It is not easy for Dr. Björn Braunschweig to relax at the end of the day: Even when he tries to enjoy an after-work beer, the researcher from the Cluster of Excellence Engineering of Advanced Materials at the Friedrich-Alexander University (FAU) in Erlangen-Nuremberg, Germany, can’t help but notice the foam at the top of his glass. Why does the local beer from Bavaria have larger bubbles that pop faster than the Guinness® on the next table? “The head on the Irish stout is much more stable because the nitrogen gas used in the carbonation process is less soluble in liquid than the carbon dioxide used for draft German beer,” Braunschweig explains. The 30-something scientist knows a thing or two about foam: In 2014, he received a €1.5 million starting grant for up-and-coming research leaders from the European Research Council for a five-year project to conduct basic research on foams.
It might seem odd that funding is being channeled into research on foams, of all things, but foam is a very versatile material with a bright future. Layers of Styrodur®, for example, are not only used for insulation, they also reduce the stresses that earthquakes put on buildings, thus giving planners the confidence they need to build in seismically active areas. And joggers need to use less energy when they wear running shoes made with foam beads from BASF because the shoe’s dynamic sole springs back into its original shape immediately after impact. Even as we sleep we can reap the benefits of polyurethane foams because they provide the same high elasticity in mattresses and pillows that was previously only possible with latex, and at the same time they are breathable and long-lasting. “Foams are a booming market,” says Braunschweig. “The air bubbles make the material very light and foams have the huge advantage of extreme plasticity.” In lightweight vehicle construction, foams ensure an optimal balance between robustness and weight. At first glance, a vehicle body made of metallic foam seems just as hard as a traditional one. But if there is a crash, the foam body doesn’t break and split. Instead, it undergoes plastic deformation and – similarly to an airbag – can absorb the impact. To create foams with particular properties, researchers will need to understand every aspect of the foam, from the smallest molecules to the bubbles themselves. The interface – the place where the gas and liquid or the gas and the solid meet in the individual bubbles – is especially important. Which molecular components stabilize this surface? What interactions take place with the molecules there?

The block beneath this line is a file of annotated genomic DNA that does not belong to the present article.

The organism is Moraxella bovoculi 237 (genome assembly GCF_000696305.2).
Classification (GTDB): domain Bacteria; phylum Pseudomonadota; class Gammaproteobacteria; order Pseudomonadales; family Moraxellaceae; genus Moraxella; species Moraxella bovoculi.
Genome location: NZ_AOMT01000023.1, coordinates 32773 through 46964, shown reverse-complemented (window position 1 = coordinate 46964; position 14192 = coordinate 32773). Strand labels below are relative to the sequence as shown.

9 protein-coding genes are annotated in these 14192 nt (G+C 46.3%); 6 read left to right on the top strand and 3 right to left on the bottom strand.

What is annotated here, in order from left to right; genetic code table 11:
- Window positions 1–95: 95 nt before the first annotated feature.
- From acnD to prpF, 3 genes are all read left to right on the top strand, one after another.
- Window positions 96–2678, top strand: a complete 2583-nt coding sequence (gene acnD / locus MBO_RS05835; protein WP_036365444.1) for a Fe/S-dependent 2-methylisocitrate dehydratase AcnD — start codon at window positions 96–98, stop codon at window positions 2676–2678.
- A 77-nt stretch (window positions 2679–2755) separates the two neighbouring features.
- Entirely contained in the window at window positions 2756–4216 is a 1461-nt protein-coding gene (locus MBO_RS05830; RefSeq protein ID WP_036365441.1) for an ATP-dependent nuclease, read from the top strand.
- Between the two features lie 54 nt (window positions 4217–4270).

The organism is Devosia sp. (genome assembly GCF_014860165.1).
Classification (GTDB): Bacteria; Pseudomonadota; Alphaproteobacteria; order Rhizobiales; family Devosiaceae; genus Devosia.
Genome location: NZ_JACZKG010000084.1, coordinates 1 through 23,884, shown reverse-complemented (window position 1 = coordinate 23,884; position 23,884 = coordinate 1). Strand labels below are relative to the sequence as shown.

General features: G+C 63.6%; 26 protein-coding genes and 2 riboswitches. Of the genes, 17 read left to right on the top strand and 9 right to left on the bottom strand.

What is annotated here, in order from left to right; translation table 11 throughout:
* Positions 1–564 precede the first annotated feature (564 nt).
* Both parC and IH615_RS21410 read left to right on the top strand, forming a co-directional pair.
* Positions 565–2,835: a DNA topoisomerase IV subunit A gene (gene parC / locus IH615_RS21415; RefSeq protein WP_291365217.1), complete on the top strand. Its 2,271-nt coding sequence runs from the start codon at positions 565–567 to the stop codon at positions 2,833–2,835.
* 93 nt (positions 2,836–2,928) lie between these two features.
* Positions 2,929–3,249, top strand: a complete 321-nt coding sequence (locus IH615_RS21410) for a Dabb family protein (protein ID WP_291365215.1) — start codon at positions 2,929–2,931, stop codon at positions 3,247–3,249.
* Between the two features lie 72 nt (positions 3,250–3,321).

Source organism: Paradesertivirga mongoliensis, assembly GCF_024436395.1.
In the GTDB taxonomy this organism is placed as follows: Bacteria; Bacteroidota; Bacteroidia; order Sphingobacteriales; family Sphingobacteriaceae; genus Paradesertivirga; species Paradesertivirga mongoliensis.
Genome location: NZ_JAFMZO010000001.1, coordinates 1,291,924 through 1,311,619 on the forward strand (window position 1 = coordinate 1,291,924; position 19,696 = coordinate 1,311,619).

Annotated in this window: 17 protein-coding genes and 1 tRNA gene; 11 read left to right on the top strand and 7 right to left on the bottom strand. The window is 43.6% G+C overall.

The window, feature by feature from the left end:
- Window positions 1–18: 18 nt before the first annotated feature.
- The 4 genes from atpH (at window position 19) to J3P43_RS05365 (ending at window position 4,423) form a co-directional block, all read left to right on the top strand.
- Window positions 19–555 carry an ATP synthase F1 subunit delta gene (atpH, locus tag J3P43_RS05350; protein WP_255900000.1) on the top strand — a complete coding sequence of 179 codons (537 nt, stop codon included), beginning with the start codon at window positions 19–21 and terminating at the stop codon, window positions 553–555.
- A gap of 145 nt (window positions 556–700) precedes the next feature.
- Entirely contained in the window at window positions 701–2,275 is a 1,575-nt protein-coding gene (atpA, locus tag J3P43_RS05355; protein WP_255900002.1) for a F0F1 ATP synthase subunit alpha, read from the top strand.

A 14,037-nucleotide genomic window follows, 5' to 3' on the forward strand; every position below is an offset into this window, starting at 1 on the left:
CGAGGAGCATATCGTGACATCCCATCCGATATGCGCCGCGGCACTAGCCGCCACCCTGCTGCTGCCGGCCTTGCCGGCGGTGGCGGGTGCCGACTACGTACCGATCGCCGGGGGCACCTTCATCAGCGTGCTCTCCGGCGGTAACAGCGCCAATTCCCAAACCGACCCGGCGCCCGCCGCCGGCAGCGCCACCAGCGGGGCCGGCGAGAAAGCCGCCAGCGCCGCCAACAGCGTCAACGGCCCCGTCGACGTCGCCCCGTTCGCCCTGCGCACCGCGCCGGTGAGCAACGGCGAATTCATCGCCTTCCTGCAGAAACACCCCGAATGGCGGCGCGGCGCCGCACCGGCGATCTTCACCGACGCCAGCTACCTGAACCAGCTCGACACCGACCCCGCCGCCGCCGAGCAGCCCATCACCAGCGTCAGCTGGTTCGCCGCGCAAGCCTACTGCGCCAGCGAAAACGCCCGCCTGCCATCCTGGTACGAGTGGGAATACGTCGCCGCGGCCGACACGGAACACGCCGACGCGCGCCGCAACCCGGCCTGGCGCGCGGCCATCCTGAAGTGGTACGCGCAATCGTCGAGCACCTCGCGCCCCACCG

The better researchers can answer these questions, the closer they will get to achieving their goal of creating a “molecular toolbox” that can control and predict the properties of foams. “Intelligent foams” demonstrate what the future may hold. These foams can change their properties in response to external stimuli such as light. Braunschweig believes this could play an important role in self-healing foams whose moveable molecules on the bubble’s surface enable the bubble to expand under negative pressure and temporarily close any “injured” cells in the foam structure. Intelligent foams could also be beneficial for the recycling of insulation materials: “When a foam is no longer needed, it could simply be collapsed. The remaining material would have just one-thousandth of its original volume – and it would make it easier to access the chemical components.”
The food industry, on the other hand, is interested in completely different properties of foam. “It wants to use foams to stabilize quality until the best-before date,” says the Erlangenbased researcher. The industry is also very interested in foams because they have a more intense flavor than traditional foods. The bubbles in foams give them a larger surface area, so they can give off more aromas in a shorter time. And foams appeal to healthy eaters since they are usually lightweights when it comes to calories, too.